“She can sense him standing over her now, wheezing like an old man. The stink of cigarettes fills her nose. If she looked up she would see those dark-grey eyes staring down at her. Instinctively she pulls the duvet a fraction higher over her face. But she can’t hide. The tiny movement will have given her away: he’ll know she’s only pretending to be asleep. Not that it will make any difference.
It’s never made any difference. “
Who is the person in complete distress? Who is the person staring at her while she sleeps? Is this young girl then the focus of the story as it unfolds? It seems only time will tell.
What we do know is that Elma has opted to move back home to Akranes in Iceland after a stint working for Reykjavik CID. Reading between the lines, it appears she may have suffered a break-up; one that she is unable, at this stage, to discuss with anyone. It is simply too painful.
All Elma is prepared to share with her colleagues is that she has lost the man she loved for 9 years but the details are still very sparring. It was clearly a bad split though for her to return to a place she had hoped to leave behind for good. It may only be about an hour away from the Capital by Akranes is the complete opposite of what she has become accustomed to. However, she is determined to make it work and so stepping into the shoes of a former detective who has swapped his Arkanes beat for one in Reykavik, she hopes to settle into a new routine. She has been warned that things are quieter here, but perhaps that is exactly what she needs.
When, however, two teenagers find a body out in the shallows by the old lighthouse, it seems that Elma’s peace and quiet have been short-lived. Is this just a case of misadventure or has something far more sinister taken place?
“It’s a woman. Aged somewhere between thirty and forty. The officers who responded to the call out spotted the injuries as soon as they reached the scene…”
Who this woman is though remains a mystery. In such a small community, someone would notice if one of their neighbours had disappeared so it must be someone from out of town. A tourist is unlikely but can’t be ruled out, and if not a tourist why would anyone be visiting the old lighthouse in Arkanes on a cold, winter night?
Did anyone know the woman? Has someone got a secret of their own they do not wish to share?
It seems so.
At the same time, we are introduced to Magnea who is married to Bjarni. His father, Henrik, owns most of the rental properties in town and as a successful family, they are well-known amongst the community. It seems, however, that this family may also have secrets they hope will remain hidden or at least long forgotten.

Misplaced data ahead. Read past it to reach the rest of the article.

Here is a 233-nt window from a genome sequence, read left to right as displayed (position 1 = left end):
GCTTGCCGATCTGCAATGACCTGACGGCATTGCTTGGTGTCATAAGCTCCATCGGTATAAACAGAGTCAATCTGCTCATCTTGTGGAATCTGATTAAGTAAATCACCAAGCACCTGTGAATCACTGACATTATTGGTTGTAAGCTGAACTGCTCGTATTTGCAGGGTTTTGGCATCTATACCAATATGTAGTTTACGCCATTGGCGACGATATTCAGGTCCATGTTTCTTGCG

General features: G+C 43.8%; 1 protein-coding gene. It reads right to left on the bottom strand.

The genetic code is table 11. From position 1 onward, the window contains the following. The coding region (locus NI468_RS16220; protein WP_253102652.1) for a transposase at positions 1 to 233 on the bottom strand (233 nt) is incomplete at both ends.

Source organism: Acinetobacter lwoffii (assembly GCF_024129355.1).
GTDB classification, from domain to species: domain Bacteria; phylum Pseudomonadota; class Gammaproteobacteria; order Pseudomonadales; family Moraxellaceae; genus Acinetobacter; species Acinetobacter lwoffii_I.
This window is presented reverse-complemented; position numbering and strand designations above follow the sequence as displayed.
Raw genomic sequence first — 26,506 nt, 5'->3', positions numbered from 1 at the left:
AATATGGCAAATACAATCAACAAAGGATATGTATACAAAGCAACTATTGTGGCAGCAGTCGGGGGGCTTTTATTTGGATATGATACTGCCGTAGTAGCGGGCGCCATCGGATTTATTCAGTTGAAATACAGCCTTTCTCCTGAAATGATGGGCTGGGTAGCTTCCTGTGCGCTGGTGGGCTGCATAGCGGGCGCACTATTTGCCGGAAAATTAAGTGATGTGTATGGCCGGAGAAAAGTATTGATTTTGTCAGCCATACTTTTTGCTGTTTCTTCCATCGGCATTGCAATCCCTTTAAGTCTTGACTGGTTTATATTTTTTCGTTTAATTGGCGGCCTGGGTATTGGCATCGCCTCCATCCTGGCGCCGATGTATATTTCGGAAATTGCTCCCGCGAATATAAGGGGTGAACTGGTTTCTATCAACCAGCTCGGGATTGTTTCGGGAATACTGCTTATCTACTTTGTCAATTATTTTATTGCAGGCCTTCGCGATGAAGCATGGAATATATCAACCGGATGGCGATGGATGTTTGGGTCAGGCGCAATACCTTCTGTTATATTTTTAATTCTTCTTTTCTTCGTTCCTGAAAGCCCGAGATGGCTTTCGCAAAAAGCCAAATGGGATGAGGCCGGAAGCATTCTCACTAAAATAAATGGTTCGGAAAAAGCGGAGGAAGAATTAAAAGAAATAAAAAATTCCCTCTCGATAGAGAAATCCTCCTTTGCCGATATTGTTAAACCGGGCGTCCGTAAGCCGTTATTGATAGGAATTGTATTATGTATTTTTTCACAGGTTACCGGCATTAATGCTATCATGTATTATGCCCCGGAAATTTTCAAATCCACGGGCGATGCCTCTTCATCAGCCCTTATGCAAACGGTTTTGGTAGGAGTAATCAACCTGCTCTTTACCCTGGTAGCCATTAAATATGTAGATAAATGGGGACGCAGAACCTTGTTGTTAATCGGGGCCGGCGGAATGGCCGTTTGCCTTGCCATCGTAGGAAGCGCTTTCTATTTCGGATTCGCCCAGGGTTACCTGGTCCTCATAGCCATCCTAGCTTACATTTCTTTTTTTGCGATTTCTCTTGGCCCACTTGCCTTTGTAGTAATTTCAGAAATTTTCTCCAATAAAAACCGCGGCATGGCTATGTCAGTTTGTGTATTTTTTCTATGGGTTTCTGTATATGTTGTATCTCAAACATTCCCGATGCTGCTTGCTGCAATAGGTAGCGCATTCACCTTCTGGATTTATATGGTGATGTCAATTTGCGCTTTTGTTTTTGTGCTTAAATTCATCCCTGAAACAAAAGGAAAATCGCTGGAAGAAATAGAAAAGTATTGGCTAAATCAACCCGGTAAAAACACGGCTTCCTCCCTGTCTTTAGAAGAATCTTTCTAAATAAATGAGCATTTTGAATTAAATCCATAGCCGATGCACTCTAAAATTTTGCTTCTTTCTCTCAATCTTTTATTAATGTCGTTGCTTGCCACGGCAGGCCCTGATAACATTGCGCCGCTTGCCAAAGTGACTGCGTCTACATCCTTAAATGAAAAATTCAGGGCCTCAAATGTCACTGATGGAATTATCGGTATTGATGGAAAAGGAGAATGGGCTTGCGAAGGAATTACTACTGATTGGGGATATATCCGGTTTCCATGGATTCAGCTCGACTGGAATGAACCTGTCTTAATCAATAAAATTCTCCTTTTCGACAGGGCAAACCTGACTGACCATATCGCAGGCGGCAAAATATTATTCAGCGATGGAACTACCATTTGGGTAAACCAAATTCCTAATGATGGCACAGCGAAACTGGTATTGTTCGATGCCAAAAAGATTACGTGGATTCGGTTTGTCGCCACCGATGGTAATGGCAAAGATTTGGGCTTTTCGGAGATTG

Do the secrets that Magnea is trying to suppress have anything to do with the discovery of this woman? Will anyone ever be able to find out why she was in Arkanes?
My Thoughts on The Creak on the Stairs
Icelandic Crime has become somewhat of a fascination of mine over the past few years so as soon as I discovered Eva Björg Ægisdóttir I knew I needed to read her debut novel.
After growing up in Arkanes herself, she has used her own backyard as the backdrop for this novel and it shows. The descriptions are vivid and oppressive. You feel the depth of the cold nights and every freezing bite of the icy wind that features in her work. You sense that the streets she mentions she herself has walked down many times in order to capture the smallest of details and in doing so, Eva has created a wonderfully atmospheric novel. The harshness of the environment can only be described by someone that has lived through the savage winters themselves.
Adding to the descriptions, the narrative unfolds a bit at a time in order to keep the reader hooked throughout. Each time you begin to feel you have reached the correct conclusion, another piece of evidence turns up to completely ruin your theory and in the end, you know that no matter how much time you spend guessing, ultimately every thought you have will be incorrect.
It is a rare talent nowadays, with an ever-increasing number of crime novels being published, that the true nature of the crime remains hidden until the final few chapters. I can only hope that her next novel will be so engrossing.
If you are looking for an introduction into Icelandic Noir, then The Creak on the Stairs would be the perfect place to start.
Do you enjoy Icelandic Crime Novels? Do you have a favourite author or novel you would recommend to others?
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